I understand how Like Assets calculates my "Alpha" - that would be whether I'm beating my chosen benchmark. And Return is simple - it's absolute. But what is Gain - which for me is flat?
The Alpha is calculated based on whether or not you are beating the LikeAssets chosen benchmark for the security you own. The percentage return and dollar gain includes dividends, while the gain is the dollar amount of the gain or loss relative to the purchase price.
When calculating the percentage return of a portfolio, LikeAssets considers all of the trades in the portfolio's history, including splits and dividends. LikeAssets uses the Modified Dietz method to calculate a money-weighted return.
The Asset Class breakdown is interesting - it shows me how my assets are spread out over numerous asset classes. In my sample, four-stock portfolio (AAPL, DD, GOOG, GE), it tells my that 3% of my assets are allocated to "Small Cap Value" - how so?
The LikeAssets Asset Class breakdown is constructed based on a security's behavior, rather than its market cap. So a stock that is a large conglomerate (like GE & DuPont) can, in fact, behave like a portfolio of large, mid-sized and small companies. In an extreme case, if the market thinks there are no synergies between the various business units then a large conglomerate could be priced as a portfolio of small cap firms.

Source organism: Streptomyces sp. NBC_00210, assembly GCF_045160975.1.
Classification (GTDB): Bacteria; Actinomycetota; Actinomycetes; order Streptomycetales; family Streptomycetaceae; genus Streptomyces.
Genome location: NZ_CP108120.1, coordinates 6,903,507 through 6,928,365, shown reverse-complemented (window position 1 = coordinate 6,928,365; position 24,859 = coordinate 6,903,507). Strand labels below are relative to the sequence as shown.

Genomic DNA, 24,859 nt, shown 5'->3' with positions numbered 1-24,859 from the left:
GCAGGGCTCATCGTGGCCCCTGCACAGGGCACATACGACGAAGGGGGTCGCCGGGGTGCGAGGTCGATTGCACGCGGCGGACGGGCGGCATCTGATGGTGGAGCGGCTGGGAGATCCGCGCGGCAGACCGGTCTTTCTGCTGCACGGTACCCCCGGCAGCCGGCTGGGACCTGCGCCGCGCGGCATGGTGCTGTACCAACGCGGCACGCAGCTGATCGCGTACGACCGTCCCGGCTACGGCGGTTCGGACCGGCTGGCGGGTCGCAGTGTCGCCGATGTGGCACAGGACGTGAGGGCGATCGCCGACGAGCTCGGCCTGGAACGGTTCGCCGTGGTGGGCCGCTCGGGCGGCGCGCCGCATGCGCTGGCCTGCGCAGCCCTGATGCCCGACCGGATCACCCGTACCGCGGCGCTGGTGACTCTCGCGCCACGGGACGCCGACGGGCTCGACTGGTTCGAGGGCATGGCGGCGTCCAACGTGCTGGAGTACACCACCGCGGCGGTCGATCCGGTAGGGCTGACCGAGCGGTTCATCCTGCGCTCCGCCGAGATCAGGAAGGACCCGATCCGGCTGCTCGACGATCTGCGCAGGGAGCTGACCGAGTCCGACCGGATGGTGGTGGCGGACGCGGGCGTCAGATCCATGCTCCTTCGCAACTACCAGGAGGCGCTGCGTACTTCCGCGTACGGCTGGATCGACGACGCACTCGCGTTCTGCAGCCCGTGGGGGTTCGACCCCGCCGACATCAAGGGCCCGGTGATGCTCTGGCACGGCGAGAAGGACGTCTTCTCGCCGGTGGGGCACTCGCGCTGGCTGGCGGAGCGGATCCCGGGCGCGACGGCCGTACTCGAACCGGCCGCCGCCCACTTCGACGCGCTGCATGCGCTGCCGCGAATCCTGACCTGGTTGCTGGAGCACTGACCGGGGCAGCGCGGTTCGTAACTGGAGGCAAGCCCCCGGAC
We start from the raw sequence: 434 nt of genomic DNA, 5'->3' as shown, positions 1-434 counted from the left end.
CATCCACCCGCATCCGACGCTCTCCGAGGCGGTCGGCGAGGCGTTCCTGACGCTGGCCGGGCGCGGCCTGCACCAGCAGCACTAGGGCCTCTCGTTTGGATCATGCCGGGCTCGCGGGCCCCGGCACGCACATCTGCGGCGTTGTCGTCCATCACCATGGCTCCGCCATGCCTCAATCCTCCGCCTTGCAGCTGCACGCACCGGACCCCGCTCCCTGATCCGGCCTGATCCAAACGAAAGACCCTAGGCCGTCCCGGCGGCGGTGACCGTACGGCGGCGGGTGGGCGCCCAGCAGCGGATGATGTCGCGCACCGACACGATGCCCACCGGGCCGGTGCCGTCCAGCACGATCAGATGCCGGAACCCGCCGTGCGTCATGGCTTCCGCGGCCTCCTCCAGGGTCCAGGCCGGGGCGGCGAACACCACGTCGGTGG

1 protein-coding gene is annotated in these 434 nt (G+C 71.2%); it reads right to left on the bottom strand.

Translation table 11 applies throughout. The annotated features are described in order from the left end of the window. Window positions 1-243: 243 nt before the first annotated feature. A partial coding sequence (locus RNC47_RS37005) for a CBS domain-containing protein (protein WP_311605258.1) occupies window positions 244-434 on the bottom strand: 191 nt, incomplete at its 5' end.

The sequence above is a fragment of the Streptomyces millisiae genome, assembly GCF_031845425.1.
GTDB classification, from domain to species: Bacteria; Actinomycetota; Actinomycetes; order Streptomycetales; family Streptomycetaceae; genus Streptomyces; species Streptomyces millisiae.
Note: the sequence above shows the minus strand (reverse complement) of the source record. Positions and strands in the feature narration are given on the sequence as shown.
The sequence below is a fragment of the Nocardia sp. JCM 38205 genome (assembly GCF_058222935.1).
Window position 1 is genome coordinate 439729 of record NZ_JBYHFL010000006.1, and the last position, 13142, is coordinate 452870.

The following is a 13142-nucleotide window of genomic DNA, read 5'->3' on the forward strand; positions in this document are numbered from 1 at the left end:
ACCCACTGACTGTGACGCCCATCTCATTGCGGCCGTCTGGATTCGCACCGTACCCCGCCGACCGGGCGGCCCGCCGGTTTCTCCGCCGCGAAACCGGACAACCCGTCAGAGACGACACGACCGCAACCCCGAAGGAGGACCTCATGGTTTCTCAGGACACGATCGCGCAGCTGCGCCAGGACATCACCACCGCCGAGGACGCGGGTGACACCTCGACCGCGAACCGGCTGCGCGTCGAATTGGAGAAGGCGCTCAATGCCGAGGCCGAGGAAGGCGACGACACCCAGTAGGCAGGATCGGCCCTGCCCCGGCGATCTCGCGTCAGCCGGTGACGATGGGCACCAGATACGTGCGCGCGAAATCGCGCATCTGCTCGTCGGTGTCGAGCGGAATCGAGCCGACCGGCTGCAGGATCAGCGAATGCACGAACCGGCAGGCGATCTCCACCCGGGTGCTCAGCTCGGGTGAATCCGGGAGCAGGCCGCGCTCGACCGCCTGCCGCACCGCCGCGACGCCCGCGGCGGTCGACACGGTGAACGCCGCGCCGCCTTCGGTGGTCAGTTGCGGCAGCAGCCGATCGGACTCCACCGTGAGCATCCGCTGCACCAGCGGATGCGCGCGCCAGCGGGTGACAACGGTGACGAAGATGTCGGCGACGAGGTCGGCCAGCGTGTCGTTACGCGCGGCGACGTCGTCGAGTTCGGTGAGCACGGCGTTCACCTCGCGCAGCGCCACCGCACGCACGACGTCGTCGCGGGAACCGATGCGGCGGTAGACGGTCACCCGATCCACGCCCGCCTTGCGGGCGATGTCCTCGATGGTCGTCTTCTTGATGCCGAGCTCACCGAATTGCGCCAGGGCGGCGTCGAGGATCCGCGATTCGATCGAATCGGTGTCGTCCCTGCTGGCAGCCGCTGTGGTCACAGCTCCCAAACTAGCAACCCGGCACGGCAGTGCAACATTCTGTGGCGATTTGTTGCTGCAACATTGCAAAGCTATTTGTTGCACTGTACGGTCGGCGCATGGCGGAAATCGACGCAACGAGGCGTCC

LikeAssets offers me another way of viewing my holdings - by Industry. In the same, sample portfolio, it gives me the following: Basic Materials: 7%; Consumer Services: 10%; Industrials: 28%; Technology: 54%; How did it arrive at those numbers?
Industry allocation is determined by using a multi-factor Industry Style Analysis in conjunction with classifications from the North American Industry Classification System (NAICS). In your example, GOOG and AAPL provide exposure to the Technology industry, while GE and DD give exposure to Industrial, Basic Material and Consumer Services.